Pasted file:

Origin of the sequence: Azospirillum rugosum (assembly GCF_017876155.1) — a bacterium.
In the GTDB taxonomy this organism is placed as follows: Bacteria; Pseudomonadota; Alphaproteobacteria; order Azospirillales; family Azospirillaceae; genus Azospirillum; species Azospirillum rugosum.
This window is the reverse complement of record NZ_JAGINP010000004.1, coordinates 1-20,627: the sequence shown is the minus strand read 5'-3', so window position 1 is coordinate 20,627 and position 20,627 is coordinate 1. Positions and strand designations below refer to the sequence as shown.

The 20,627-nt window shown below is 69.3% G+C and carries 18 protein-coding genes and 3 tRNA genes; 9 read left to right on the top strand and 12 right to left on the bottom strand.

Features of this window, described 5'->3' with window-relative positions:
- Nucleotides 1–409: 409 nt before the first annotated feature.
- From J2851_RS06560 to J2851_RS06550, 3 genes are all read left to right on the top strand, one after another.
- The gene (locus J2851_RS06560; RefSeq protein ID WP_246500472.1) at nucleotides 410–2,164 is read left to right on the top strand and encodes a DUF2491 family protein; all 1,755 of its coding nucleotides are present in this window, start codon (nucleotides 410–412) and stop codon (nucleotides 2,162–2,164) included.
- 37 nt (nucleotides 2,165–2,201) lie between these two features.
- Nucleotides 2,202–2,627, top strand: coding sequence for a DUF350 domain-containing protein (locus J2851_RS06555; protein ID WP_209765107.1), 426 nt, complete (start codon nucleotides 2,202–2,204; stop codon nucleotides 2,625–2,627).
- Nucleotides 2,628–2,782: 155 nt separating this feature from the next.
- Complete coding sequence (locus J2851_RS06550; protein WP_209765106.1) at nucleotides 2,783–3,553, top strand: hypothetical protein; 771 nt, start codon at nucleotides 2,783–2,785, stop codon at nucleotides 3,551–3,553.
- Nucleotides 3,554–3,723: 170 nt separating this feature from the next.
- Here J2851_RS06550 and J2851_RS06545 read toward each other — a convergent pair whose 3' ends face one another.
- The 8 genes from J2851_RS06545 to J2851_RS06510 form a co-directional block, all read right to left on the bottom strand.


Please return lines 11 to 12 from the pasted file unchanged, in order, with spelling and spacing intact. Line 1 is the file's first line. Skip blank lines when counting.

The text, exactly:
- Nucleotides 2,628–2,782: 155 nt separating this feature from the next.
- Complete coding sequence (locus J2851_RS06550; protein WP_209765106.1) at nucleotides 2,783–3,553, top strand: hypothetical protein; 771 nt, start codon at nucleotides 2,783–2,785, stop codon at nucleotides 3,551–3,553.